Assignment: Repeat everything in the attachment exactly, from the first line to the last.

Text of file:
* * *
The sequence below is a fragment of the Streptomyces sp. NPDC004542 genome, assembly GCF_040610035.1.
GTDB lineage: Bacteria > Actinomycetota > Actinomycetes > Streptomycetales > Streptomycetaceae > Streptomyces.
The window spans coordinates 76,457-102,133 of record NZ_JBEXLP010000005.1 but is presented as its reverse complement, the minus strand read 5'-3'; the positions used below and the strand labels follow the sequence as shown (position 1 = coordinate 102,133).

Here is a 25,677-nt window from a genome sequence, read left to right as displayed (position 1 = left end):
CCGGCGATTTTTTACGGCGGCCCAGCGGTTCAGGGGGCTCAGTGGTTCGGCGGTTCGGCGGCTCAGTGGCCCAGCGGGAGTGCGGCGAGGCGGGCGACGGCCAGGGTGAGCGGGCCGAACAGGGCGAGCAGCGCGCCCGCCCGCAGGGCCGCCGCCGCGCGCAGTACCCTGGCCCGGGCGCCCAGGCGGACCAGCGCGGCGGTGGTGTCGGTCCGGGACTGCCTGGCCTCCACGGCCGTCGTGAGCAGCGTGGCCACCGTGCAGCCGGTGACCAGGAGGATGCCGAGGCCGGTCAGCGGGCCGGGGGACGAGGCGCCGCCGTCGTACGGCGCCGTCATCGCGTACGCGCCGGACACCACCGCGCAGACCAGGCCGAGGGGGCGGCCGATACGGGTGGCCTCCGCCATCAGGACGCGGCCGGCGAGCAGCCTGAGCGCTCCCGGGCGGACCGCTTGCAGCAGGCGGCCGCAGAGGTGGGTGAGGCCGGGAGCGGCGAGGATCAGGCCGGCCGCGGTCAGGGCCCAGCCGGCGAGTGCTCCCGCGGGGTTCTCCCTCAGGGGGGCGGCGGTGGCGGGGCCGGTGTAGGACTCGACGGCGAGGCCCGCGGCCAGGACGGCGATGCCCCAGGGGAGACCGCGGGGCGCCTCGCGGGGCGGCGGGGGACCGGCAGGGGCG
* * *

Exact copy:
The sequence below is a fragment of the Streptomyces sp. NPDC004542 genome, assembly GCF_040610035.1.
GTDB lineage: Bacteria > Actinomycetota > Actinomycetes > Streptomycetales > Streptomycetaceae > Streptomyces.
The window spans coordinates 76,457-102,133 of record NZ_JBEXLP010000005.1 but is presented as its reverse complement, the minus strand read 5'-3'; the positions used below and the strand labels follow the sequence as shown (position 1 = coordinate 102,133).

Here is a 25,677-nt window from a genome sequence, read left to right as displayed (position 1 = left end):
CCGGCGATTTTTTACGGCGGCCCAGCGGTTCAGGGGGCTCAGTGGTTCGGCGGTTCGGCGGCTCAGTGGCCCAGCGGGAGTGCGGCGAGGCGGGCGACGGCCAGGGTGAGCGGGCCGAACAGGGCGAGCAGCGCGCCCGCCCGCAGGGCCGCCGCCGCGCGCAGTACCCTGGCCCGGGCGCCCAGGCGGACCAGCGCGGCGGTGGTGTCGGTCCGGGACTGCCTGGCCTCCACGGCCGTCGTGAGCAGCGTGGCCACCGTGCAGCCGGTGACCAGGAGGATGCCGAGGCCGGTCAGCGGGCCGGGGGACGAGGCGCCGCCGTCGTACGGCGCCGTCATCGCGTACGCGCCGGACACCACCGCGCAGACCAGGCCGAGGGGGCGGCCGATACGGGTGGCCTCCGCCATCAGGACGCGGCCGGCGAGCAGCCTGAGCGCTCCCGGGCGGACCGCTTGCAGCAGGCGGCCGCAGAGGTGGGTGAGGCCGGGAGCGGCGAGGATCAGGCCGGCCGCGGTCAGGGCCCAGCCGGCGAGTGCTCCCGCGGGGTTCTCCCTCAGGGGGGCGGCGGTGGCGGGGCCGGTGTAGGACTCGACGGCGAGGCCCGCGGCCAGGACGGCGATGCCCCAGGGGAGACCGCGGGGCGCCTCGCGGGGCGGCGGGGGACCGGCAGGGGCG